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While your days of barefoot tree climbing, beach combing, and general outdoor adventuring may have declined over the years, summer still represents a time when many of us dare to bare our feet slightly more often than, say, the dead of winter. This is great news for the skin on our feet, which needs to breathe, and it’s often even better for the complex configuration of bones, muscles, tendons, and ligaments. Why? Going barefoot requires our feet and ankles to move with more range and nuance than is possible when they’re encased in shoes. Those demands wake up the muscles, strengthening them (and warding off muscle imbalance issues, like ankle sprains) and improving balance.

You can test your foot mobility, in a basic way, by just wiggling your bare foot around. Are you able to dynamically move and fan your toes and point in all directions, or does your foot behave more like a solid, sturdy flipper? Imagine if you had to wear a shoe on your back for months on end—wouldn’t your back lose some of its mobility too?

The question is what can we do to maintain healthy, mobile feet year round? Below are three foot-friendly suggestions.

Tip #1: Roll it Out

The soma system® Myofascial Five Pack is ideal for improving foot mobility because you can experiment with a variety of sizes and densities until you find the perfect fit. If you don’t have the five pack, you can substitute in a tennis ball, lacrosse ball, or even a golf ball. Be cautious with the amount of pressure you use, and avoid rolling near the heel if you have heel spurs. Check out the video above to get started.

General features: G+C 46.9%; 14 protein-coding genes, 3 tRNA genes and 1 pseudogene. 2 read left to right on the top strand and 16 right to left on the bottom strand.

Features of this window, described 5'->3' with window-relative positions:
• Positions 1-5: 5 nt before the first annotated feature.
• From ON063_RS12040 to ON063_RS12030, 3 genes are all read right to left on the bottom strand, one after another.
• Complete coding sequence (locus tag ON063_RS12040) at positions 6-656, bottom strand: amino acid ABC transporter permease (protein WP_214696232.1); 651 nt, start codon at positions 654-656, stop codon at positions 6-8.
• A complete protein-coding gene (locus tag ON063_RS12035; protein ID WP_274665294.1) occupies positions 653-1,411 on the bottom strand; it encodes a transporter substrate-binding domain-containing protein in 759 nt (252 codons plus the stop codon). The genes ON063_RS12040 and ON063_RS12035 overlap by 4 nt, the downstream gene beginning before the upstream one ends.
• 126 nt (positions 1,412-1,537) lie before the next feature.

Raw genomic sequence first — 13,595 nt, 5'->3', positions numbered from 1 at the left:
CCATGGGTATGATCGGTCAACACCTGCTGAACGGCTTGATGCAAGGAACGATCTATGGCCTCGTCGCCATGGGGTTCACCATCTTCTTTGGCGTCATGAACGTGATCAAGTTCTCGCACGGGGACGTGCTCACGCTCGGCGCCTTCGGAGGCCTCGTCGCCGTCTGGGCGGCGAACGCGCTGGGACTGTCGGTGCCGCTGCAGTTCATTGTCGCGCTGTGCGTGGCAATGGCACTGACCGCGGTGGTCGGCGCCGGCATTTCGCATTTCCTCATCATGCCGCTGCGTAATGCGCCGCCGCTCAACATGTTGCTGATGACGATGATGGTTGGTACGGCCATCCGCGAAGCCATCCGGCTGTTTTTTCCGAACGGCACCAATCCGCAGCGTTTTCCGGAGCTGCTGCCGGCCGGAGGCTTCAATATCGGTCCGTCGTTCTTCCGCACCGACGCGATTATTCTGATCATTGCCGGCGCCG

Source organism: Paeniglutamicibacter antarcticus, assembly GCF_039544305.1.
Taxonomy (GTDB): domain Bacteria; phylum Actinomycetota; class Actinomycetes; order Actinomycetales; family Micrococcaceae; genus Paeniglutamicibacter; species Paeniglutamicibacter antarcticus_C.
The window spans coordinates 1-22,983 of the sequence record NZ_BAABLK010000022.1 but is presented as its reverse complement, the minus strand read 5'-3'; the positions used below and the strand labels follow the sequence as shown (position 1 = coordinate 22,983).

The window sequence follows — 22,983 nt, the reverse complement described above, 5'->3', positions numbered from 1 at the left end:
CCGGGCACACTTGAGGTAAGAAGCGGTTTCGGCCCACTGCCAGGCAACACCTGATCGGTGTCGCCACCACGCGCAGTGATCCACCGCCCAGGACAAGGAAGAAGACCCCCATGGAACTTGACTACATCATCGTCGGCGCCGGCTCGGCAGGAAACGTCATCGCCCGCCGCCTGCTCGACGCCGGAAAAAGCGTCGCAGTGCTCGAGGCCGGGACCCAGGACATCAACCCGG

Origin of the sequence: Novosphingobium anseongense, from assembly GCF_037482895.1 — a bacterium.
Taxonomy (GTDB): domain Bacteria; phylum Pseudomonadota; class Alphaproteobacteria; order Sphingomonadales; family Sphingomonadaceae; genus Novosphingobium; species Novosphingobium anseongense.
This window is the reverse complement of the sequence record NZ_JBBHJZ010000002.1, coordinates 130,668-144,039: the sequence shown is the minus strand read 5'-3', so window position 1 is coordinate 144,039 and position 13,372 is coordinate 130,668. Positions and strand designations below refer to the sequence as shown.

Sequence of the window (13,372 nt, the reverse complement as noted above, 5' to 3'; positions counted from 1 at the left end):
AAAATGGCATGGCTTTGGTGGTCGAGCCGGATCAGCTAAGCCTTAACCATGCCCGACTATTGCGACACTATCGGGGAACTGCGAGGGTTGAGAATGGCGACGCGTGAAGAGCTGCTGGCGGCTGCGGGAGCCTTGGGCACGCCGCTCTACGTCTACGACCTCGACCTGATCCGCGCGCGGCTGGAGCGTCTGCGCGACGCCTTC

Tip #2: Stretch Your Sole with a Toes Pose

Foot-Yoga-Women-Walk-Tall-PainToes pose is an intense but cathartic yin yoga posture that refreshes the fascia along the sole of the foot. To begin: Sit on your heels with the feet together. Tuck all of your  toes under and try to position your weight on the balls of the feet, not the tippy-toes. Reach down and tuck the little toes under. Ease into this pose slowly and practice holding it for a few seconds at first, gradually working your way up to a few minutes. Learn more about toes pose here.

Tip #3: Try the Toothbrush Balancing Act

Another great way to enhance stability is to practice balancing. Every time my friend’s mother brushes her teeth, she throws in some balance work by standing in tree pose (vrksasana) while she brushes. One minute on each side is good for your balance, and great for your teeth.

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